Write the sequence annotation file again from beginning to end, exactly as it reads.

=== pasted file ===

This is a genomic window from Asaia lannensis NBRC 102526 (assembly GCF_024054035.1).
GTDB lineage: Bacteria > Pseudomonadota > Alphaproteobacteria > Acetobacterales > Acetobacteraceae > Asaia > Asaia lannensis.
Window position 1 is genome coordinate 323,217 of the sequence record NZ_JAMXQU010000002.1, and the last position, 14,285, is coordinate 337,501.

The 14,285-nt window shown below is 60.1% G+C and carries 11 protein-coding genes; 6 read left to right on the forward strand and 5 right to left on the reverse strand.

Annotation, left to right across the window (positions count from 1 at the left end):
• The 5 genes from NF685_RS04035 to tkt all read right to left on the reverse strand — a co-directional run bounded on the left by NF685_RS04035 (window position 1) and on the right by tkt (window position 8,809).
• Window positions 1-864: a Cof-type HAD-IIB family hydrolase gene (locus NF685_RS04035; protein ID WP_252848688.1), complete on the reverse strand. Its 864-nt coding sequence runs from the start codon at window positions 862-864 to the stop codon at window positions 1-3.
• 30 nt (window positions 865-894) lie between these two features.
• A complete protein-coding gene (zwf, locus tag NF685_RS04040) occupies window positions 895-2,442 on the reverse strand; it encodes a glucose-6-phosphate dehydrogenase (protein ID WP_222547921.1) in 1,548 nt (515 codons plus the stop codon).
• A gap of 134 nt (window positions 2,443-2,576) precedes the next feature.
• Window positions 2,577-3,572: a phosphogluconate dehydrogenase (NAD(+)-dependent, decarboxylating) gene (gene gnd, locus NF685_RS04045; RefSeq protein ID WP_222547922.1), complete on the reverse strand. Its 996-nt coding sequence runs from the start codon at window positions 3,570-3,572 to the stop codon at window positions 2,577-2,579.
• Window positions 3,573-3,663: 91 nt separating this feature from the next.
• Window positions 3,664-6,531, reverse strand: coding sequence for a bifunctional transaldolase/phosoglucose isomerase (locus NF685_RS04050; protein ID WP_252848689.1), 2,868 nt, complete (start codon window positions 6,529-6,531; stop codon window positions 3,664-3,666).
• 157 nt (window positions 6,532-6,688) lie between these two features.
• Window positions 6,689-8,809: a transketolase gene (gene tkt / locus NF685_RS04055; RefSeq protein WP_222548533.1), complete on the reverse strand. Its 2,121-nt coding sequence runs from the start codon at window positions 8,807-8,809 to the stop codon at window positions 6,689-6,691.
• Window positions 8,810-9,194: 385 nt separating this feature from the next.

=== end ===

This is a genomic window from Asaia lannensis NBRC 102526 (assembly GCF_024054035.1).
GTDB lineage: Bacteria > Pseudomonadota > Alphaproteobacteria > Acetobacterales > Acetobacteraceae > Asaia > Asaia lannensis.
Window position 1 is genome coordinate 323,217 of the sequence record NZ_JAMXQU010000002.1, and the last position, 14,285, is coordinate 337,501.

The 14,285-nt window shown below is 60.1% G+C and carries 11 protein-coding genes; 6 read left to right on the forward strand and 5 right to left on the reverse strand.

Annotation, left to right across the window (positions count from 1 at the left end):
• The 5 genes from NF685_RS04035 to tkt all read right to left on the reverse strand — a co-directional run bounded on the left by NF685_RS04035 (window position 1) and on the right by tkt (window position 8,809).
• Window positions 1-864: a Cof-type HAD-IIB family hydrolase gene (locus NF685_RS04035; protein ID WP_252848688.1), complete on the reverse strand. Its 864-nt coding sequence runs from the start codon at window positions 862-864 to the stop codon at window positions 1-3.
• 30 nt (window positions 865-894) lie between these two features.
• A complete protein-coding gene (zwf, locus tag NF685_RS04040) occupies window positions 895-2,442 on the reverse strand; it encodes a glucose-6-phosphate dehydrogenase (protein ID WP_222547921.1) in 1,548 nt (515 codons plus the stop codon).
• A gap of 134 nt (window positions 2,443-2,576) precedes the next feature.
• Window positions 2,577-3,572: a phosphogluconate dehydrogenase (NAD(+)-dependent, decarboxylating) gene (gene gnd, locus NF685_RS04045; RefSeq protein ID WP_222547922.1), complete on the reverse strand. Its 996-nt coding sequence runs from the start codon at window positions 3,570-3,572 to the stop codon at window positions 2,577-2,579.
• Window positions 3,573-3,663: 91 nt separating this feature from the next.
• Window positions 3,664-6,531, reverse strand: coding sequence for a bifunctional transaldolase/phosoglucose isomerase (locus NF685_RS04050; protein ID WP_252848689.1), 2,868 nt, complete (start codon window positions 6,529-6,531; stop codon window positions 3,664-3,666).
• 157 nt (window positions 6,532-6,688) lie between these two features.
• Window positions 6,689-8,809: a transketolase gene (gene tkt / locus NF685_RS04055; RefSeq protein WP_222548533.1), complete on the reverse strand. Its 2,121-nt coding sequence runs from the start codon at window positions 8,807-8,809 to the stop codon at window positions 6,689-6,691.
• Window positions 8,810-9,194: 385 nt separating this feature from the next.